Global Scan

Progress in the Middle East as Palestinians celebrate a prisoner release?

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Palestinian cartoonist Khalil Abu Arafeh celebrates Israel's release of 26 Palestinian prisoners. But many Israelis reacted with anger and, on Wednesday, Israeli President Benjamin Netanyahu announced plans to build more homes in East Jerusalem.

Have you checked your Bitcoin balance lately?

A Swedish man invested the equivalent of $27 in Bitcoins back in 2009, shortly after the currency was created, while doing research for an academic paper. He only recently remembered his investment and when he checked his balance was stunned to learn his $27 had grown into $690,000.

Britain's Sky News has the details.

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2,000-year-old statue found in a London ditch

The Guardian has a report of an ancient Roman statute found almost perfectly preserved in the middle of London. The statue, an eagle with a serpent, was carved in the Roman city where London now sits and is one of the best preserved statues from the era. It's so well-preserved, it's ready to go on display in the Museum of London just a month after the discovery.

One girl's story of recovering from the Iraq War

The BBC's Kevin Connolly tells the story of an Iraqi girl, Marwa, who was seriously injured by a bomb that was dropped as the US military fought its way into Baghdad 10 years ago. Her story, including the outside help she received, reflects in some ways the broader struggle of many Iraqis since the war.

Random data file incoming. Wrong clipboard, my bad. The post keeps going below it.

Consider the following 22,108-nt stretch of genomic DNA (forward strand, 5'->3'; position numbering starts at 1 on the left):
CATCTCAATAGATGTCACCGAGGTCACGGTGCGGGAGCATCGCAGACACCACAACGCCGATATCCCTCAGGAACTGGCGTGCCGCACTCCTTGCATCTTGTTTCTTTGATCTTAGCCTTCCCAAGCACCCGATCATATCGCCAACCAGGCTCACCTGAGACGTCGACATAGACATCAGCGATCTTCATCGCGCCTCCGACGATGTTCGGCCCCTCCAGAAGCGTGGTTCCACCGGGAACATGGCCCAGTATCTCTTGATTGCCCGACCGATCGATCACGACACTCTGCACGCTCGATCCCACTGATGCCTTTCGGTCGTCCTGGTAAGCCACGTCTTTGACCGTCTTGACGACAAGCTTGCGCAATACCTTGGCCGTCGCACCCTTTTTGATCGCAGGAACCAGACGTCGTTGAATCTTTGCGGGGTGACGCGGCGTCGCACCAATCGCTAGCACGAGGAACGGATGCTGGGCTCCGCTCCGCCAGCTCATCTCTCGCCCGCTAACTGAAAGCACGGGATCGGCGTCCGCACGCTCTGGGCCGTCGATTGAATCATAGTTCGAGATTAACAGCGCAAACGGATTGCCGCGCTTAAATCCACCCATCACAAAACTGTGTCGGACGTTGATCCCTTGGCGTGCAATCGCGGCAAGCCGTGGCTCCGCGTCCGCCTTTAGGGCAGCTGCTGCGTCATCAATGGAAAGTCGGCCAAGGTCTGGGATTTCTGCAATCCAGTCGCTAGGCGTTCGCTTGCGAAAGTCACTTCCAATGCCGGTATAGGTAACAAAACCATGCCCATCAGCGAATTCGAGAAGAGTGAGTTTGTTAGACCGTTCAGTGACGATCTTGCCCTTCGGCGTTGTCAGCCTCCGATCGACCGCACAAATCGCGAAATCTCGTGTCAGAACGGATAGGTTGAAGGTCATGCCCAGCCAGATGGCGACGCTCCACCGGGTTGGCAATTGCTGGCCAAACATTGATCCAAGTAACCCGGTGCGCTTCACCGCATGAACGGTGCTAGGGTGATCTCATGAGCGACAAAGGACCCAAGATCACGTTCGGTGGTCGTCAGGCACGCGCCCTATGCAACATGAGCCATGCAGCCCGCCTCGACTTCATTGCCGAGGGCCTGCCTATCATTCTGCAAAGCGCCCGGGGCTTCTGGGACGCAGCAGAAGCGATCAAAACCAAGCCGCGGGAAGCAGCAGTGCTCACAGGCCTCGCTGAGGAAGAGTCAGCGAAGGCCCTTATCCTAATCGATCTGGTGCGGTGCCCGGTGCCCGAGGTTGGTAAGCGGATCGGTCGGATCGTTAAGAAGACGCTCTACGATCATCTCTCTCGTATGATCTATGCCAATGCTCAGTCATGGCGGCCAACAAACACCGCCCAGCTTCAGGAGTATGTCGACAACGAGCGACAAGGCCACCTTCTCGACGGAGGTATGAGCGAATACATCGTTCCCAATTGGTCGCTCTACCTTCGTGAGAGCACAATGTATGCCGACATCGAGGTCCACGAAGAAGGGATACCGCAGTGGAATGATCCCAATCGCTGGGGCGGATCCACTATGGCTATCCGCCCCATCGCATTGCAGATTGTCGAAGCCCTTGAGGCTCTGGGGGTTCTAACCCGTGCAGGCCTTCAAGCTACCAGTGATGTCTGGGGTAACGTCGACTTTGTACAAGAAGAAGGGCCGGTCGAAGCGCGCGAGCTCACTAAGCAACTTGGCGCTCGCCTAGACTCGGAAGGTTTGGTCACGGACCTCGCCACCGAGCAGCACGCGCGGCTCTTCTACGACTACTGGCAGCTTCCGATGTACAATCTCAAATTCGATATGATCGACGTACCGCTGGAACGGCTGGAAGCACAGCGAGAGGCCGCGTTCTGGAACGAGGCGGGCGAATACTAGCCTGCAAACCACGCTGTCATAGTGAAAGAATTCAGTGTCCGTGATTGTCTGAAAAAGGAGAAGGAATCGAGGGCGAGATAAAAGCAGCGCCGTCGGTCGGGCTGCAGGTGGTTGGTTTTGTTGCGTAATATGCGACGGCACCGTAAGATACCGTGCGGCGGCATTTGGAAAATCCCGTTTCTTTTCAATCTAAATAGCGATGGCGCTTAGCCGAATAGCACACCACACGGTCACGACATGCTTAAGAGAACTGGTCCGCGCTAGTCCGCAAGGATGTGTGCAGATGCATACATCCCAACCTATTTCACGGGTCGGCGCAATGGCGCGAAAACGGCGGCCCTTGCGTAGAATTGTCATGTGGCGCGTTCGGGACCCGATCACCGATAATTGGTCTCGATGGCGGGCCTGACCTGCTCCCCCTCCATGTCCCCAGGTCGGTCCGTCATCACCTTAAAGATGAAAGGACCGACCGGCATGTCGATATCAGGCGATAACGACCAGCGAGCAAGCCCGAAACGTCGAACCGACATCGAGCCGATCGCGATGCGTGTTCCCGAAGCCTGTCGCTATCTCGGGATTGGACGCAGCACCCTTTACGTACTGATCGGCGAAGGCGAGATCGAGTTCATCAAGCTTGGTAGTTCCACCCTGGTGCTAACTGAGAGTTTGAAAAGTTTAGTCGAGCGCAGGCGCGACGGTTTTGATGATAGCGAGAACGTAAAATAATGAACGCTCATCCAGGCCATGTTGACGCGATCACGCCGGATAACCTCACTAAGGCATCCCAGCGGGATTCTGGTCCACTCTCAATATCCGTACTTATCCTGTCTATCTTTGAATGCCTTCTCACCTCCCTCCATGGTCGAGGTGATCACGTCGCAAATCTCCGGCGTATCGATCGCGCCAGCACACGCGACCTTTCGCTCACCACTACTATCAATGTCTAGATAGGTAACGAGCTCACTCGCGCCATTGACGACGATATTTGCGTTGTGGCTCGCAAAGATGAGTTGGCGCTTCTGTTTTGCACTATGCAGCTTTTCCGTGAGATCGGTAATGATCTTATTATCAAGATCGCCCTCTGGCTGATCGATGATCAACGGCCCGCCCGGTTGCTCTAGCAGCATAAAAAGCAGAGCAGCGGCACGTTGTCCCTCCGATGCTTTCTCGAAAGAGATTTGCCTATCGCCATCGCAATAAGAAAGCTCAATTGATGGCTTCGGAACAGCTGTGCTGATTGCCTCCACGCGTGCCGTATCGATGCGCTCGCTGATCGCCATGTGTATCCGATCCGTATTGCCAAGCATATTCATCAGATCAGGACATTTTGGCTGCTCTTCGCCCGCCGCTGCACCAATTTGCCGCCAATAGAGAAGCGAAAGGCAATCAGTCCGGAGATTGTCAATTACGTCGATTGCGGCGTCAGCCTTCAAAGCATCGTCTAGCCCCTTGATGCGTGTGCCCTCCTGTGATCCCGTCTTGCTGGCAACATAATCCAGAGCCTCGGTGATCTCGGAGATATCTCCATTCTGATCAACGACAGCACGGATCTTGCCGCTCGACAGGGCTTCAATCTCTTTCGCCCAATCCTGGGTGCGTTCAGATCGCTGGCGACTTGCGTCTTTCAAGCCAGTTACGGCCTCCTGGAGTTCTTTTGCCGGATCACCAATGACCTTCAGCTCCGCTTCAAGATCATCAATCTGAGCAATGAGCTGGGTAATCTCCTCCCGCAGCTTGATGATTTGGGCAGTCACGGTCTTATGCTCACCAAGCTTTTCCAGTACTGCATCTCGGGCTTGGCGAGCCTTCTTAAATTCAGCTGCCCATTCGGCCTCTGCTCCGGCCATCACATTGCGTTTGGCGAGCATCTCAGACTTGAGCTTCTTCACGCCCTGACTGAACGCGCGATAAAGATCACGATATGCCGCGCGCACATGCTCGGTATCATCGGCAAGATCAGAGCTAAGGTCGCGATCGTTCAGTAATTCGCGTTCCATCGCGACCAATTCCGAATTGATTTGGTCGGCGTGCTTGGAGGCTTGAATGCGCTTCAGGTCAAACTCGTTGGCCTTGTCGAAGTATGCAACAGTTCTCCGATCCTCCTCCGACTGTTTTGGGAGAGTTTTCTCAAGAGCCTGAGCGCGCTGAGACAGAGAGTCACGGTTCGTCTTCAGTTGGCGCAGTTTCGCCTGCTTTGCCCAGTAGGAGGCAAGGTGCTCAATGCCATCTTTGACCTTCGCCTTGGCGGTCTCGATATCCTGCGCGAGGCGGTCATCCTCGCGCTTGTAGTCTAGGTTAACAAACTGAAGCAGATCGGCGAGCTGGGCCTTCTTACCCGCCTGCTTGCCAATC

A cartoon can sometimes speak a thousand words — about Syria

By the end of 2014, the UN estimates that up to half of all Syrians may be refugees. And with the world focused on Syria's chemical weapons, San Francisco Bay Area journalist Andy Warner feels the suffering of Syrians is getting lost. PRI's The World reports on how Warner is trying to capture this hard-to-imagine human crisis through a series of cartoons. 

A panel from Andy Warner's "The Displaced."
Credit: Courtesy of Slate

A panel from Andy Warner's "The Displaced."

From Velvet Underground to Velvet Revolution

There have been many tributes to Lou Reed this week, and one of the most remarkable appeared in the Economist. The magazine documented how the band Velvet Underground inspired Vaclav Havel, the dissident who led the Czech Republic after the fall of communism.

How elves affect Iceland's road policy

“If a road is completely necessary, the elves will generally move out of the way.”

Need we say more? The Atlantic has the full story.

What we're seeing on social

Weather around the world

Fires continue to burn near Sydney as Australia battles one of its worst wildfire seasons ever. Recent rains — just a quarter of an inch — provided some welcome, but very temporary, relief. Forecasters at AccuWeather predict weekend temperatures will head into the 90s and winds will pick up to 30 mph — terrible news for firefighters.

This post is a new feature of PRI.org. It's a daily brief and email newsletter of stories, events and graphics that are catching the attention of our news staff. The World's Leo Hornak kicks it off from London and various folks on our editorial team around the globe contribute from there, like Cartoon Editor Carol Hills in Boston. Don't expect anything near the standard wrap of major news stories. This blog post and its email companion will be as idiosyncratic as our staff... and we'll want you to tell us what you like and don't like. Sign up for a PRI.org account and subscribe to our newsletter to get it delivered to your inbox. The newsletter arrives during the US morning hours.

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